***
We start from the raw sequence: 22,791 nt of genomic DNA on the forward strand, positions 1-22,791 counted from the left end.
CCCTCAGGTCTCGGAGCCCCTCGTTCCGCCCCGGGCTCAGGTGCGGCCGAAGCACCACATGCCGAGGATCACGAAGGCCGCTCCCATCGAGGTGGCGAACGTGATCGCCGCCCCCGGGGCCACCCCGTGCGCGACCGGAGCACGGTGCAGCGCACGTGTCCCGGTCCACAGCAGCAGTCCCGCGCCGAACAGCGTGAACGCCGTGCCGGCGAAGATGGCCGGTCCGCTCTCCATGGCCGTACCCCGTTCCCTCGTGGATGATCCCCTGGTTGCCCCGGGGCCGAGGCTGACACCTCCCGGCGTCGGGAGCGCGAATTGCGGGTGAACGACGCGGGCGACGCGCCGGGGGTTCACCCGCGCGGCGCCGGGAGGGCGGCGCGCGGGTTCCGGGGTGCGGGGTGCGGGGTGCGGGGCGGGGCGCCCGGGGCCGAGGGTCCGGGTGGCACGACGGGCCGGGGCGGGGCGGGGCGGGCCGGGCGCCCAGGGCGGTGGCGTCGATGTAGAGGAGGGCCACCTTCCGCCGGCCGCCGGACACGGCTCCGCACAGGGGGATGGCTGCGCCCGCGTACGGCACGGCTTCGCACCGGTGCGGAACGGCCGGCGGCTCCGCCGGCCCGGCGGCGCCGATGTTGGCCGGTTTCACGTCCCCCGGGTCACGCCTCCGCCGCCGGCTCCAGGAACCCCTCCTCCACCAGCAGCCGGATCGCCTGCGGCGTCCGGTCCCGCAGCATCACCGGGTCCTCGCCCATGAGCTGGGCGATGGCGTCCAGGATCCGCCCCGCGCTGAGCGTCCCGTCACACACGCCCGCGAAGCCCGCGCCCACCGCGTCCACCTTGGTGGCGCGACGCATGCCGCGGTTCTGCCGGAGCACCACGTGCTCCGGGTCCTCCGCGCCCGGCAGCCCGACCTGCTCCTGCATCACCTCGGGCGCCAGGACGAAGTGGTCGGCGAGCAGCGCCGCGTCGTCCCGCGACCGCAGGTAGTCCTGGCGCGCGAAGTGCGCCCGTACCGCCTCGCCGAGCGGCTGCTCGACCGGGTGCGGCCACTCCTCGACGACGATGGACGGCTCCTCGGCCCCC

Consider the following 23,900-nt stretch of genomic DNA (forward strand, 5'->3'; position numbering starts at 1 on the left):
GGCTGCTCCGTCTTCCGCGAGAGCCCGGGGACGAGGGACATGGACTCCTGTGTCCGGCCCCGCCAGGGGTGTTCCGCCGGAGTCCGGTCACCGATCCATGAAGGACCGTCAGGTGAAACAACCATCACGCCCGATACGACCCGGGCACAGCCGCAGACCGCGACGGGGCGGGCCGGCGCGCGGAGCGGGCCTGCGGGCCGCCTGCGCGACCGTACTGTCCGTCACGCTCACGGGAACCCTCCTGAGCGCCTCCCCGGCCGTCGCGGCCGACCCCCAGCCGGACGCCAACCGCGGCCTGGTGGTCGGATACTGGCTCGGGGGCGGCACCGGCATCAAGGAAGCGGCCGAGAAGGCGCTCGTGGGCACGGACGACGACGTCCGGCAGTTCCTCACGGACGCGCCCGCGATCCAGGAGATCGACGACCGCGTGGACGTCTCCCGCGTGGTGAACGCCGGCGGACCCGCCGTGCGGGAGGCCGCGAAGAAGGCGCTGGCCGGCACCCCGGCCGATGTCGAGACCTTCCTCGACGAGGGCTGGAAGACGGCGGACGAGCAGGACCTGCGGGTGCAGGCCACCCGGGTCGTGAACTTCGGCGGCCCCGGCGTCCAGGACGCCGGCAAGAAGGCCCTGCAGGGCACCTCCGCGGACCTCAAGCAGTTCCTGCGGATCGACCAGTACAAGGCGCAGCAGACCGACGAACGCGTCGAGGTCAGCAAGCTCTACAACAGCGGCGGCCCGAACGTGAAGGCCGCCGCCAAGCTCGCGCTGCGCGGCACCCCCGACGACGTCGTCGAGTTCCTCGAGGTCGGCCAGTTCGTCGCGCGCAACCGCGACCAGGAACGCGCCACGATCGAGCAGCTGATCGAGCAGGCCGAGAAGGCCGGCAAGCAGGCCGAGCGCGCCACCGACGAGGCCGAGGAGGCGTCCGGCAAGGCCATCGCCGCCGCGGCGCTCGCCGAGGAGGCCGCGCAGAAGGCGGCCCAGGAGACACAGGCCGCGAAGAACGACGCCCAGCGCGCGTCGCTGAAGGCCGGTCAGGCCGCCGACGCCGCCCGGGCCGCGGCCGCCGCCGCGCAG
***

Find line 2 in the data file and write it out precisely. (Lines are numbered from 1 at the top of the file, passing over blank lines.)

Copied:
CCCTCAGGTCTCGGAGCCCCTCGTTCCGCCCCGGGCTCAGGTGCGGCCGAAGCACCACATGCCGAGGATCACGAAGGCCGCTCCCATCGAGGTGGCGAACGTGATCGCCGCCCCCGGGGCCACCCCGTGCGCGACCGGAGCACGGTGCAGCGCACGTGTCCCGGTCCACAGCAGCAGTCCCGCGCCGAACAGCGTGAACGCCGTGCCGGCGAAGATGGCCGGTCCGCTCTCCATGGCCGTACCCCGTTCCCTCGTGGATGATCCCCTGGTTGCCCCGGGGCCGAGGCTGACACCTCCCGGCGTCGGGAGCGCGAATTGCGGGTGAACGACGCGGGCGACGCGCCGGGGGTTCACCCGCGCGGCGCCGGGAGGGCGGCGCGCGGGTTCCGGGGTGCGGGGTGCGGGGTGCGGGGCGGGGCGCCCGGGGCCGAGGGTCCGGGTGGCACGACGGGCCGGGGCGGGGCGGGGCGGGCCGGGCGCCCAGGGCGGTGGCGTCGATGTAGAGGAGGGCCACCTTCCGCCGGCCGCCGGACACGGCTCCGCACAGGGGGATGGCTGCGCCCGCGTACGGCACGGCTTCGCACCGGTGCGGAACGGCCGGCGGCTCCGCCGGCCCGGCGGCGCCGATGTTGGCCGGTTTCACGTCCCCCGGGTCACGCCTCCGCCGCCGGCTCCAGGAACCCCTCCTCCACCAGCAGCCGGATCGCCTGCGGCGTCCGGTCCCGCAGCATCACCGGGTCCTCGCCCATGAGCTGGGCGATGGCGTCCAGGATCCGCCCCGCGCTGAGCGTCCCGTCACACACGCCCGCGAAGCCCGCGCCCACCGCGTCCACCTTGGTGGCGCGACGCATGCCGCGGTTCTGCCGGAGCACCACGTGCTCCGGGTCCTCCGCGCCCGGCAGCCCGACCTGCTCCTGCATCACCTCGGGCGCCAGGACGAAGTGGTCGGCGAGCAGCGCCGCGTCGTCCCGCGACCGCAGGTAGTCCTGGCGCGCGAAGTGCGCCCGTACCGCCTCGCCGAGCGGCTGCTCGACCGGGTGCGGCCACTCCTCGACGACGATGGACGGCTCCTCGGCCCCC